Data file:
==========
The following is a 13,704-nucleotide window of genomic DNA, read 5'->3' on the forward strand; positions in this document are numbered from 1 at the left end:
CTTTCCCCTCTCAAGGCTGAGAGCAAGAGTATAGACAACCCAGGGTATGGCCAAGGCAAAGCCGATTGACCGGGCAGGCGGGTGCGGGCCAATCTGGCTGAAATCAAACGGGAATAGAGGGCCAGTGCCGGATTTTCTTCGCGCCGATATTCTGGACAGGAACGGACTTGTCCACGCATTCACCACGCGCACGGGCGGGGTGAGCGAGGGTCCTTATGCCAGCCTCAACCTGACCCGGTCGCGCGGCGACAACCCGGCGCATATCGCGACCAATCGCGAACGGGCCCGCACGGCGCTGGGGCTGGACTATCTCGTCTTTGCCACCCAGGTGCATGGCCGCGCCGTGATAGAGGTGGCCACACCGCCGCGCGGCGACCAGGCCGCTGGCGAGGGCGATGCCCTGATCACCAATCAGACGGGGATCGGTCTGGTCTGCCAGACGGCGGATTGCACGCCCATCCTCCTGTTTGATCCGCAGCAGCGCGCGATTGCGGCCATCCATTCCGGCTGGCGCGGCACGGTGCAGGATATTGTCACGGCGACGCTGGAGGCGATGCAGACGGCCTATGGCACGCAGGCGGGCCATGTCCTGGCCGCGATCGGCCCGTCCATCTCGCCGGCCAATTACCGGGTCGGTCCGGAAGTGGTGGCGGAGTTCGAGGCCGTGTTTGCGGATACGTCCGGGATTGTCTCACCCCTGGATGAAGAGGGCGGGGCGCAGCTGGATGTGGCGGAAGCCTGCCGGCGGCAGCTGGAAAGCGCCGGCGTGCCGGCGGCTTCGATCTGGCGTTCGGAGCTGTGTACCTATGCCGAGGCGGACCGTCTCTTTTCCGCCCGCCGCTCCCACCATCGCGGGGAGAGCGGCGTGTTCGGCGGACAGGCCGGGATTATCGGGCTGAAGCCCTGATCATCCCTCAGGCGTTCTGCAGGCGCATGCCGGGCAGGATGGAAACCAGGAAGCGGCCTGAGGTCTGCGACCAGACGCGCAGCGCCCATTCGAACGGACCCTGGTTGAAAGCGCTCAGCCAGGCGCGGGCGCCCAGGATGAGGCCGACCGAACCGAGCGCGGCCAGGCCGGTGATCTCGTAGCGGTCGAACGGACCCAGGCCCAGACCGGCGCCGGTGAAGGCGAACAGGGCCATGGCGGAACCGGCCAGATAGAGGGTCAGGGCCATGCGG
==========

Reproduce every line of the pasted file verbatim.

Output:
The following is a 13,704-nucleotide window of genomic DNA, read 5'->3' on the forward strand; positions in this document are numbered from 1 at the left end:
CTTTCCCCTCTCAAGGCTGAGAGCAAGAGTATAGACAACCCAGGGTATGGCCAAGGCAAAGCCGATTGACCGGGCAGGCGGGTGCGGGCCAATCTGGCTGAAATCAAACGGGAATAGAGGGCCAGTGCCGGATTTTCTTCGCGCCGATATTCTGGACAGGAACGGACTTGTCCACGCATTCACCACGCGCACGGGCGGGGTGAGCGAGGGTCCTTATGCCAGCCTCAACCTGACCCGGTCGCGCGGCGACAACCCGGCGCATATCGCGACCAATCGCGAACGGGCCCGCACGGCGCTGGGGCTGGACTATCTCGTCTTTGCCACCCAGGTGCATGGCCGCGCCGTGATAGAGGTGGCCACACCGCCGCGCGGCGACCAGGCCGCTGGCGAGGGCGATGCCCTGATCACCAATCAGACGGGGATCGGTCTGGTCTGCCAGACGGCGGATTGCACGCCCATCCTCCTGTTTGATCCGCAGCAGCGCGCGATTGCGGCCATCCATTCCGGCTGGCGCGGCACGGTGCAGGATATTGTCACGGCGACGCTGGAGGCGATGCAGACGGCCTATGGCACGCAGGCGGGCCATGTCCTGGCCGCGATCGGCCCGTCCATCTCGCCGGCCAATTACCGGGTCGGTCCGGAAGTGGTGGCGGAGTTCGAGGCCGTGTTTGCGGATACGTCCGGGATTGTCTCACCCCTGGATGAAGAGGGCGGGGCGCAGCTGGATGTGGCGGAAGCCTGCCGGCGGCAGCTGGAAAGCGCCGGCGTGCCGGCGGCTTCGATCTGGCGTTCGGAGCTGTGTACCTATGCCGAGGCGGACCGTCTCTTTTCCGCCCGCCGCTCCCACCATCGCGGGGAGAGCGGCGTGTTCGGCGGACAGGCCGGGATTATCGGGCTGAAGCCCTGATCATCCCTCAGGCGTTCTGCAGGCGCATGCCGGGCAGGATGGAAACCAGGAAGCGGCCTGAGGTCTGCGACCAGACGCGCAGCGCCCATTCGAACGGACCCTGGTTGAAAGCGCTCAGCCAGGCGCGGGCGCCCAGGATGAGGCCGACCGAACCGAGCGCGGCCAGGCCGGTGATCTCGTAGCGGTCGAACGGACCCAGGCCCAGACCGGCGCCGGTGAAGGCGAACAGGGCCATGGCGGAACCGGCCAGATAGAGGGTCAGGGCCATGCGG